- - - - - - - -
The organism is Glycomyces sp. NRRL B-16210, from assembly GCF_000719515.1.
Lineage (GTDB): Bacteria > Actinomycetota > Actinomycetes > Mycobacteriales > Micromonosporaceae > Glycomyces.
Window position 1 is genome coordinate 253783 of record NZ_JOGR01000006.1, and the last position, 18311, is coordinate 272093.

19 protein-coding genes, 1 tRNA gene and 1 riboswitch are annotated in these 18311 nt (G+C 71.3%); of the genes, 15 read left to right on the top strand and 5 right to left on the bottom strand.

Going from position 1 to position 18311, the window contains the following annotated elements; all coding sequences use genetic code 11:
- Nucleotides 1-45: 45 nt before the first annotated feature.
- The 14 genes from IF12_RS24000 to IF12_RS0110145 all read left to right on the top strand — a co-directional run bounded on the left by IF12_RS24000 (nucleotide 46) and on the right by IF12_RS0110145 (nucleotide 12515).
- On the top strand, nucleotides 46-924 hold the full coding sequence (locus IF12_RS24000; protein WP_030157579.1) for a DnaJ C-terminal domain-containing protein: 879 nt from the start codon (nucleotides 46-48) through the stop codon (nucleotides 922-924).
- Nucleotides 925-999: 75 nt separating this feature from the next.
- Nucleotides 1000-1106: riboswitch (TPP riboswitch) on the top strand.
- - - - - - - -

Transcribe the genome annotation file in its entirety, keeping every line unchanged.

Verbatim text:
The organism is Glycomyces sp. NRRL B-16210, from assembly GCF_000719515.1.
Lineage (GTDB): Bacteria > Actinomycetota > Actinomycetes > Mycobacteriales > Micromonosporaceae > Glycomyces.
Window position 1 is genome coordinate 253783 of record NZ_JOGR01000006.1, and the last position, 18311, is coordinate 272093.

19 protein-coding genes, 1 tRNA gene and 1 riboswitch are annotated in these 18311 nt (G+C 71.3%); of the genes, 15 read left to right on the top strand and 5 right to left on the bottom strand.

Going from position 1 to position 18311, the window contains the following annotated elements; all coding sequences use genetic code 11:
- Nucleotides 1-45: 45 nt before the first annotated feature.
- The 14 genes from IF12_RS24000 to IF12_RS0110145 all read left to right on the top strand — a co-directional run bounded on the left by IF12_RS24000 (nucleotide 46) and on the right by IF12_RS0110145 (nucleotide 12515).
- On the top strand, nucleotides 46-924 hold the full coding sequence (locus IF12_RS24000; protein WP_030157579.1) for a DnaJ C-terminal domain-containing protein: 879 nt from the start codon (nucleotides 46-48) through the stop codon (nucleotides 922-924).
- Nucleotides 925-999: 75 nt separating this feature from the next.
- Nucleotides 1000-1106: riboswitch (TPP riboswitch) on the top strand.